Wednesday, July 16, 2008

Editorial standards

I've been mulling over the question of maintaining editorial standards in a network of professional blogs. I'm imagining an online publication readers feel they can trust that consists of a network of freelance blogs. Yet, I want to have as little management as possible. A system that runs itself without oversight would be ideal, but is it possible?

Right now I'm reading We the Media by Dan Gillmor, who works at the Knight Center for Digital Media Entrepreneurship. One of the points he keeps on driving home is that the Internet's greatest power is not simply interactivity. Allowing readers to comment? Simple interactivity. Harnessing the knowledge, creativity, and judgment of the readers to enforce editorial standards? That's open source press.

What I've been realizing is that the open source movement is about far more than just coding. Increasingly, individuals are being invested with the tools and knowledge to make change. It's happening in programming and in media. It's also happening in politics. Medicine too - with more and more information available to patients, it is now possible for patients to be far more informed about their more obscure health problems than a general practitioner can possibly be. Meanwhile, smart medical researchers may be looking to health forums for research questions.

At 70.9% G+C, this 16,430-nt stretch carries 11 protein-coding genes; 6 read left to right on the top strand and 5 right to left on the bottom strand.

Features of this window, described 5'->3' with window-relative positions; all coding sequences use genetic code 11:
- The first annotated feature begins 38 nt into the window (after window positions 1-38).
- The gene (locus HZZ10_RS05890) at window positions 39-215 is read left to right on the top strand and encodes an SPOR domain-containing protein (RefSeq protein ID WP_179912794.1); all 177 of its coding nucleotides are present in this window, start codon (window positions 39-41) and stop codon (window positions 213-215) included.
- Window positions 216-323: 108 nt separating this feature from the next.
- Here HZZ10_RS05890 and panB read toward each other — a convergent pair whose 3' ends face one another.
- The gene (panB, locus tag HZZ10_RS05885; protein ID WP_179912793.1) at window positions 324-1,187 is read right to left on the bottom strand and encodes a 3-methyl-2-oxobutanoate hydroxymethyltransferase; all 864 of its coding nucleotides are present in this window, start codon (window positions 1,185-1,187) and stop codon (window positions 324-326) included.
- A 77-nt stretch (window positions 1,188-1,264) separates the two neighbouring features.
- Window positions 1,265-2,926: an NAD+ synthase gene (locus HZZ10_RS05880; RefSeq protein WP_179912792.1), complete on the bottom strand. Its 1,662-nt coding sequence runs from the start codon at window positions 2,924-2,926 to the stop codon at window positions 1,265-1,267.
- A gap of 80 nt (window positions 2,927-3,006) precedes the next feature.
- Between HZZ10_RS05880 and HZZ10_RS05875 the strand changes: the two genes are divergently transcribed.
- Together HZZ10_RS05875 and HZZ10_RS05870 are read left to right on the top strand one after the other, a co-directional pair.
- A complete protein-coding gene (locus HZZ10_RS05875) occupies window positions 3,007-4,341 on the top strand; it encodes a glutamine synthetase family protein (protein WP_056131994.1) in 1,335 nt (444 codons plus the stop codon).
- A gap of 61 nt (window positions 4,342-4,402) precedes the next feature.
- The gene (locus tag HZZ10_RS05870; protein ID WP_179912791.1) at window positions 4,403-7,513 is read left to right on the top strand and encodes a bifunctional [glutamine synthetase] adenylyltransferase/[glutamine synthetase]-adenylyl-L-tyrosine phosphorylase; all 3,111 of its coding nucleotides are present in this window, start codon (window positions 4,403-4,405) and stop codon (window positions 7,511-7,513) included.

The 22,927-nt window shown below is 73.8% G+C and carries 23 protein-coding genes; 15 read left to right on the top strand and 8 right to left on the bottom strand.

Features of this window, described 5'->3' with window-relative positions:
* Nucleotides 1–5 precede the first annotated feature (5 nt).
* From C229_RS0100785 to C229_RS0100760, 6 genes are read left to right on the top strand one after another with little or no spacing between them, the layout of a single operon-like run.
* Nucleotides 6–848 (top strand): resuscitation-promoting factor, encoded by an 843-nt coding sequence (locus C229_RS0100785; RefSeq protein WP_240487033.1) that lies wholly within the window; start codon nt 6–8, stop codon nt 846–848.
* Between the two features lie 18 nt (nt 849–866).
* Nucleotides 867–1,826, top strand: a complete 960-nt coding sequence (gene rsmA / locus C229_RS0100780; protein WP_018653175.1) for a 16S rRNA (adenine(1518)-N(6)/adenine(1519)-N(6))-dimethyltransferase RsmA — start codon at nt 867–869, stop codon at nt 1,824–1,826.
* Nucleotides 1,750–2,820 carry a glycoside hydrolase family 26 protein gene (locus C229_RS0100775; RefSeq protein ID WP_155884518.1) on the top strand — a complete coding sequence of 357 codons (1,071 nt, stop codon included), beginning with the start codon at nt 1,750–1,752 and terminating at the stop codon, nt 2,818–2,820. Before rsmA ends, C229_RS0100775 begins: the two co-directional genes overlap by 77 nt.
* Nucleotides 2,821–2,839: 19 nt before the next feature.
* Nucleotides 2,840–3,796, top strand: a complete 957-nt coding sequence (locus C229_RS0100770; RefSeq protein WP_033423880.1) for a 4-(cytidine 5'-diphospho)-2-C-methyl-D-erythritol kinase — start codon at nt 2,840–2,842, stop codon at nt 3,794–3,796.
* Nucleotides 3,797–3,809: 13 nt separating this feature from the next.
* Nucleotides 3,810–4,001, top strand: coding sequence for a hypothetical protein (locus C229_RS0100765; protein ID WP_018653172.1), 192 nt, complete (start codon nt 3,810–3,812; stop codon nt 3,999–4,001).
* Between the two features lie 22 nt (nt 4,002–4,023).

Gillmor seems to be saying that as Internet technology evolves, it is handing us more and more tools that make centralization and management less and less crucial. Grassroots civic involvement and a more democratic process are just some of the possible benefits.

At the moment, I'd say that I agree with Gillmor. I'd be interested to read some thoughtful and pointed rebuttals, if anyone can point me towards one.

I'm also on the look out for well-written, succinct information on the open source coding movement. Information on how they do distributed project management, as well as a history of the philosophy and theory of the movement, would be key. Hook me up!

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